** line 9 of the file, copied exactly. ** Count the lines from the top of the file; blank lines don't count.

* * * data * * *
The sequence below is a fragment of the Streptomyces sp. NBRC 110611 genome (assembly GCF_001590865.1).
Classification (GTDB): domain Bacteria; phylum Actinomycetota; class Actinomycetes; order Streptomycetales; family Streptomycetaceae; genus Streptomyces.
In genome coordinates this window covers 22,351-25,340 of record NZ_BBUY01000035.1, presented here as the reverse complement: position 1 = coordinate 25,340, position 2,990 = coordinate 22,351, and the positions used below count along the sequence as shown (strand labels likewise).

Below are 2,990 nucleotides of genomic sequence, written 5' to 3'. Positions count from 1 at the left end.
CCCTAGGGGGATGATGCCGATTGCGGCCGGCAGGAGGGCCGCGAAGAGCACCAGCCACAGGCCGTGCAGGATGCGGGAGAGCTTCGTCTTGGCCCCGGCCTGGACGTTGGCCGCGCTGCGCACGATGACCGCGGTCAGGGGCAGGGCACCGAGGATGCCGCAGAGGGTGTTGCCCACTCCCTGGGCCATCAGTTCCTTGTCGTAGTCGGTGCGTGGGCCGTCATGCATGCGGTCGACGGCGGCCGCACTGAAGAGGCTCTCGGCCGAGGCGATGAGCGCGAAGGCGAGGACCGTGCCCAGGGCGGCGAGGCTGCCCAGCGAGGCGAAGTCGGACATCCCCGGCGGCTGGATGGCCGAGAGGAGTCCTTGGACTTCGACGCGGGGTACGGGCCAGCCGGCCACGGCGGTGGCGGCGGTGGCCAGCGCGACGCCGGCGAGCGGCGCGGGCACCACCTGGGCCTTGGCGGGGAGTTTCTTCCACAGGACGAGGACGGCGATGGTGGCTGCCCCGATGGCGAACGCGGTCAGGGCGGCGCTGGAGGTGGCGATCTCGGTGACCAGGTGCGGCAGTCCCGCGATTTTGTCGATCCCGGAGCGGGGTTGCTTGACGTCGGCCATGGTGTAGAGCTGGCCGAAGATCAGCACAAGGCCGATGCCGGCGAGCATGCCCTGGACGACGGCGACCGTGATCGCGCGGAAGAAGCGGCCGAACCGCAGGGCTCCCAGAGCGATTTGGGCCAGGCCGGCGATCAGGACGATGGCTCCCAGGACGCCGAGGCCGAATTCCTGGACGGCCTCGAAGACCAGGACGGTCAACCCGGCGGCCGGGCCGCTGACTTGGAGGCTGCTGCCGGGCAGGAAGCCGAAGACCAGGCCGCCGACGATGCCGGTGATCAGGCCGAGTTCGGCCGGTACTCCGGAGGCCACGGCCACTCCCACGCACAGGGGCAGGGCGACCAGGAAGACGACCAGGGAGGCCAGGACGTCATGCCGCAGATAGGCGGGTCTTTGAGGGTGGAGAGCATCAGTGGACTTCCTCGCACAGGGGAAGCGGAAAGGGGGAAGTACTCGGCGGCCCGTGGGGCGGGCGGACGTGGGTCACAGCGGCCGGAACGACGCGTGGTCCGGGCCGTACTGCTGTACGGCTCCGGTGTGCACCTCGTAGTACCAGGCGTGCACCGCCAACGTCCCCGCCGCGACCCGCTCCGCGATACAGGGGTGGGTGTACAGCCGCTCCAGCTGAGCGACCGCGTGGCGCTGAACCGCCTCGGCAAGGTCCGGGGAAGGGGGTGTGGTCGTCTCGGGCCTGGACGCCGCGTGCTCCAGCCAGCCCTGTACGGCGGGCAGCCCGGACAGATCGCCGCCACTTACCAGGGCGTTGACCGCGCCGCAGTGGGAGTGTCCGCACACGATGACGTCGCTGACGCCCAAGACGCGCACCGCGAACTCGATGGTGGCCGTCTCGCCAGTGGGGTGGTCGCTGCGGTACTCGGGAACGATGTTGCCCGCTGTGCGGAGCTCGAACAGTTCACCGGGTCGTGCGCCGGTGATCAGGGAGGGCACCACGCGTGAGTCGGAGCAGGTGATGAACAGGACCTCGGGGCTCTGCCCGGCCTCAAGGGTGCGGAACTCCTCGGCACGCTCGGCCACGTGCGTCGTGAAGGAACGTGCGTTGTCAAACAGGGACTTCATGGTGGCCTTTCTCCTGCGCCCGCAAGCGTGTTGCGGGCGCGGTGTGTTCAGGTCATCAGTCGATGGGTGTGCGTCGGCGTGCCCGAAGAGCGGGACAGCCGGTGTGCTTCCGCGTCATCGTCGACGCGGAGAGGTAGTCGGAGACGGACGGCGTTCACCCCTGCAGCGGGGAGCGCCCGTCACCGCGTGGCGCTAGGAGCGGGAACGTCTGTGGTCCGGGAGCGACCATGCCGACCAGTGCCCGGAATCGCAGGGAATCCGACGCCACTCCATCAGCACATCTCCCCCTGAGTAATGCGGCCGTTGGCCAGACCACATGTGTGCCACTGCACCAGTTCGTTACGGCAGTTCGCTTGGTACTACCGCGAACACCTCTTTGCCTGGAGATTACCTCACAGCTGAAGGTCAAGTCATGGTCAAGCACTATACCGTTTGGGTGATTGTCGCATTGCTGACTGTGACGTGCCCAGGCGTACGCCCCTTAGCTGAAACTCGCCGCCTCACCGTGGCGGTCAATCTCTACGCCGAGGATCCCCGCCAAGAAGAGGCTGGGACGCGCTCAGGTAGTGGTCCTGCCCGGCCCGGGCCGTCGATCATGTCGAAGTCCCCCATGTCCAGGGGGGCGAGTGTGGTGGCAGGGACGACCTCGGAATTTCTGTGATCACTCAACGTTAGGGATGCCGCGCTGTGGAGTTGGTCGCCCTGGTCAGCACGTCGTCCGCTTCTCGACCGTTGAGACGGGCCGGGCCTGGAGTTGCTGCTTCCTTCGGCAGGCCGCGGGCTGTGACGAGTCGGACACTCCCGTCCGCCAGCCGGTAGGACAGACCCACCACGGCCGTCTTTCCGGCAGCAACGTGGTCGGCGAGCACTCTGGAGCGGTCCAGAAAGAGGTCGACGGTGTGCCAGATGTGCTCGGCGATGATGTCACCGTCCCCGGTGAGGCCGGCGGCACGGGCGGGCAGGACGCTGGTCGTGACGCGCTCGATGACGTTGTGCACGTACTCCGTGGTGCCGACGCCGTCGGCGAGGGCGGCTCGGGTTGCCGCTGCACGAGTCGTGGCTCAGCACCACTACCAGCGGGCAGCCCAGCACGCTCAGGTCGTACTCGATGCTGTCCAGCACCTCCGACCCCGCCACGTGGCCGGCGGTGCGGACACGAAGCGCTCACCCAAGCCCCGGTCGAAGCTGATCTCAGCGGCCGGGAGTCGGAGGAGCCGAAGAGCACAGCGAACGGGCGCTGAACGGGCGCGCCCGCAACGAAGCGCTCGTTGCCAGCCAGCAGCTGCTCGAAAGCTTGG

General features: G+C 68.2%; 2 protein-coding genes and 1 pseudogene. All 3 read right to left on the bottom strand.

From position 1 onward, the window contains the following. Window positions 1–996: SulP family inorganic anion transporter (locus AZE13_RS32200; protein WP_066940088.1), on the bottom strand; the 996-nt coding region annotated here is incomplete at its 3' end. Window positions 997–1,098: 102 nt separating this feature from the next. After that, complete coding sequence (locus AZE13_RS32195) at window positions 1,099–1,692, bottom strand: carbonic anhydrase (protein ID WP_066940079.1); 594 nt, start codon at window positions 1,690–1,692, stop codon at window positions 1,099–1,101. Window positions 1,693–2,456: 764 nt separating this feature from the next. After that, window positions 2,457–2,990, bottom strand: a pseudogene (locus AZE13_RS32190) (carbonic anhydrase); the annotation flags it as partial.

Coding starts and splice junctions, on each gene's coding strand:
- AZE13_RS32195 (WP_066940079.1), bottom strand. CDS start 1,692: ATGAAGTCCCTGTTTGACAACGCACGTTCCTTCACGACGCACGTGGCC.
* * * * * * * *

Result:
- AZE13_RS32195 (WP_066940079.1), bottom strand. CDS start 1,692: ATGAAGTCCCTGTTTGACAACGCACGTTCCTTCACGACGCACGTGGCC.